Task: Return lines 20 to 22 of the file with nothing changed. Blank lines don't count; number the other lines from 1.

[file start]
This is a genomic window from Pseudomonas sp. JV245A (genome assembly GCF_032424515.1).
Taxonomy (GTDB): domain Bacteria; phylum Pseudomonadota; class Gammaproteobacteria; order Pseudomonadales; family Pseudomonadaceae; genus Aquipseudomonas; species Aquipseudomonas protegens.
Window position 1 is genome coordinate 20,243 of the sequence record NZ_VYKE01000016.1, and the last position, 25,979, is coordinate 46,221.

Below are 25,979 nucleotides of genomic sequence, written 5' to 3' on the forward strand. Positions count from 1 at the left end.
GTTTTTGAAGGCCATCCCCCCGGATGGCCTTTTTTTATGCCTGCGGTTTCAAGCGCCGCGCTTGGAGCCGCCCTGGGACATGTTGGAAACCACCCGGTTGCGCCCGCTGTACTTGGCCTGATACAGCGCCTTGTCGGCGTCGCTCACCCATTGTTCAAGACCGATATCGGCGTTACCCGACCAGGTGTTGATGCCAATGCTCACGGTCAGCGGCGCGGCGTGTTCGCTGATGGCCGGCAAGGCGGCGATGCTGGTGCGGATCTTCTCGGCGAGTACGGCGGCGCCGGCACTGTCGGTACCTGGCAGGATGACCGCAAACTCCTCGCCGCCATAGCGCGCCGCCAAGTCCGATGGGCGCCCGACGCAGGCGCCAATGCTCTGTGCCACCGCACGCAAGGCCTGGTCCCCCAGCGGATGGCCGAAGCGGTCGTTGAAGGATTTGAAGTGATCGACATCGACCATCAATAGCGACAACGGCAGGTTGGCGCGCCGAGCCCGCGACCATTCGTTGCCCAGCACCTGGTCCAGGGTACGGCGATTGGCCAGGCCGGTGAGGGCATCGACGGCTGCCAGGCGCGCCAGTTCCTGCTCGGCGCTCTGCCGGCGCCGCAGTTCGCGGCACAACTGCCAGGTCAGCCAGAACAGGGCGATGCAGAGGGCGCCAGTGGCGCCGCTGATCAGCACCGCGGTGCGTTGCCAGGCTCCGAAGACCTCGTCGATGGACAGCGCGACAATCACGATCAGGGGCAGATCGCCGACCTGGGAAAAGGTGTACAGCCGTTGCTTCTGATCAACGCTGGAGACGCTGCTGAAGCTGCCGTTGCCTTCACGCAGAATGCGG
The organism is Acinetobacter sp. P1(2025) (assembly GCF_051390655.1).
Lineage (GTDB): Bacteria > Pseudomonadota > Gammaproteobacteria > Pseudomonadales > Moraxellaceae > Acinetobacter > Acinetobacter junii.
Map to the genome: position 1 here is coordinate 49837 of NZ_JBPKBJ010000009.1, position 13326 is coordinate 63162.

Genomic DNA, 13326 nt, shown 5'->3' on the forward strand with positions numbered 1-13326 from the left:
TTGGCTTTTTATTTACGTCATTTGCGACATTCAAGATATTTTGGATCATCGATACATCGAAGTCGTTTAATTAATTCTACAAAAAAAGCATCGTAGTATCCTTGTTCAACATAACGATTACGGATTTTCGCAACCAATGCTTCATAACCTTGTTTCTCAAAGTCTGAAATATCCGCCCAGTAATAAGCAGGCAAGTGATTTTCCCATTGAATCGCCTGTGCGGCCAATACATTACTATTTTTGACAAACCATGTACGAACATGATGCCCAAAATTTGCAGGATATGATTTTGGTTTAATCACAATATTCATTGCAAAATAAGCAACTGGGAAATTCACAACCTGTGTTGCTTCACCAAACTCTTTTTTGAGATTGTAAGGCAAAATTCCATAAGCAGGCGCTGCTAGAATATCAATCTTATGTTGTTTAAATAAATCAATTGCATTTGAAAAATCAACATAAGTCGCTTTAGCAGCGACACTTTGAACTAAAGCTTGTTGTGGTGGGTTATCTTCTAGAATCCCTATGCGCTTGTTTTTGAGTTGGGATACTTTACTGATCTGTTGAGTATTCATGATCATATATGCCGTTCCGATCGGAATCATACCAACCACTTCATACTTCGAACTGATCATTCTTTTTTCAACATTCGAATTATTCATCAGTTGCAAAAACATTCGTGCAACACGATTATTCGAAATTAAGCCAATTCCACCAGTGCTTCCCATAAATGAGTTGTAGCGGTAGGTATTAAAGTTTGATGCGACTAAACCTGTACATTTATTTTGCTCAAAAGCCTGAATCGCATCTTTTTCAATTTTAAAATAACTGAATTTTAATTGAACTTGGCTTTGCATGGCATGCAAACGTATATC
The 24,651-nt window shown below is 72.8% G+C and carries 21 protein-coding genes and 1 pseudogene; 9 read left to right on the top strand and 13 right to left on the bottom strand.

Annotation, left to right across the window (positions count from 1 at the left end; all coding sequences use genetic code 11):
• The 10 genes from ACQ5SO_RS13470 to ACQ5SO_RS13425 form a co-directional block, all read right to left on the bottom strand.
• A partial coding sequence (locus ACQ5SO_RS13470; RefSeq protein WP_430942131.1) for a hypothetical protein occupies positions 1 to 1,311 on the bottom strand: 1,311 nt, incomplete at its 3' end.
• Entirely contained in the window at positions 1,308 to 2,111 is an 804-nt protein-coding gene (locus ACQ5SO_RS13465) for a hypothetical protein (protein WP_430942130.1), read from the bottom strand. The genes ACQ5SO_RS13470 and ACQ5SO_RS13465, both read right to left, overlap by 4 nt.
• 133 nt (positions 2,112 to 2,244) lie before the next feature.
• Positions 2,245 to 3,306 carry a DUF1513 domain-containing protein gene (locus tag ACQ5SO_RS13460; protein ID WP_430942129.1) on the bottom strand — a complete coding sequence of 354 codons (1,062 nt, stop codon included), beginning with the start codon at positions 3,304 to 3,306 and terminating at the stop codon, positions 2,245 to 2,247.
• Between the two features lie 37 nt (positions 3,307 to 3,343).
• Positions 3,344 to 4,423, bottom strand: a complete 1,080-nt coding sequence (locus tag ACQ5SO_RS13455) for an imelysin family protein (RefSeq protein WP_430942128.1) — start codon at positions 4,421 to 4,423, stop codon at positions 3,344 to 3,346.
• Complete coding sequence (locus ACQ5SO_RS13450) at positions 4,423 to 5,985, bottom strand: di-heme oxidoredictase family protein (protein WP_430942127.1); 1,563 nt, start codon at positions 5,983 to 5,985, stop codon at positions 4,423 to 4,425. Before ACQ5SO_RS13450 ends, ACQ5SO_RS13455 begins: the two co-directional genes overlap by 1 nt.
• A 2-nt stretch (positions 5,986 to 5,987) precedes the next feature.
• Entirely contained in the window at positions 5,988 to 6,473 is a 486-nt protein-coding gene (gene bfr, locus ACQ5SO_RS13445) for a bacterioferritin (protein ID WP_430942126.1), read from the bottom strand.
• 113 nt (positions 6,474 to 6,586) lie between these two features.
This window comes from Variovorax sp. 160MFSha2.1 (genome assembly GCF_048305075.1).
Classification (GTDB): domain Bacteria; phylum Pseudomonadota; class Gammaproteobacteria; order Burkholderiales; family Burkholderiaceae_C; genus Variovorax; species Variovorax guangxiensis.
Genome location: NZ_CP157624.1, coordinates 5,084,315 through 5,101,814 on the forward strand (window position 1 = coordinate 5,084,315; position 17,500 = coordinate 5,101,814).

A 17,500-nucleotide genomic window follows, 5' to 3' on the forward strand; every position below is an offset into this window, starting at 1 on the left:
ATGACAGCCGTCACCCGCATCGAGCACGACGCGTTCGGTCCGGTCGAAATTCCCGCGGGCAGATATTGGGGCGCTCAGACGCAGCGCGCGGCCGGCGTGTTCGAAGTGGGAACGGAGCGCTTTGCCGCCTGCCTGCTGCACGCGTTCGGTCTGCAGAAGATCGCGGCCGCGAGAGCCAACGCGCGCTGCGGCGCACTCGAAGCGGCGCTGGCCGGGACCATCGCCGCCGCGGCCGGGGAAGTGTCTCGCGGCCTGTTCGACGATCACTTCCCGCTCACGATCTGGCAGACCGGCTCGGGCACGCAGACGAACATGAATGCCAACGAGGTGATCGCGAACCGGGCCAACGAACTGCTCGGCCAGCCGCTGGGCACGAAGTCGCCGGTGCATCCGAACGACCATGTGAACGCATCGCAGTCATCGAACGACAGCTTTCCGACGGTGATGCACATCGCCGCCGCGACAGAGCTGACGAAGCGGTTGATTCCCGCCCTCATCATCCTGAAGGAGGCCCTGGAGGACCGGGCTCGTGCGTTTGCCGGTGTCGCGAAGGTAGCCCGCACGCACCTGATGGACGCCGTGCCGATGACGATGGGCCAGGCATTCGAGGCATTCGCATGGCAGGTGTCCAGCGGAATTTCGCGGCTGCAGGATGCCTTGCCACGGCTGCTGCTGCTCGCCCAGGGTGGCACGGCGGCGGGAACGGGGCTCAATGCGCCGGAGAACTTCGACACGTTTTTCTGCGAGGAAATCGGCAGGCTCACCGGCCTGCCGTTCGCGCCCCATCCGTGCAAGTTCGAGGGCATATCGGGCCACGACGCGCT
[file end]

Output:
• Complete coding sequence (locus ACQ5SO_RS13450) at positions 4,423 to 5,985, bottom strand: di-heme oxidoredictase family protein (protein WP_430942127.1); 1,563 nt, start codon at positions 5,983 to 5,985, stop codon at positions 4,423 to 4,425. Before ACQ5SO_RS13450 ends, ACQ5SO_RS13455 begins: the two co-directional genes overlap by 1 nt.
• A 2-nt stretch (positions 5,986 to 5,987) precedes the next feature.
• Entirely contained in the window at positions 5,988 to 6,473 is a 486-nt protein-coding gene (gene bfr, locus ACQ5SO_RS13445) for a bacterioferritin (protein ID WP_430942126.1), read from the bottom strand.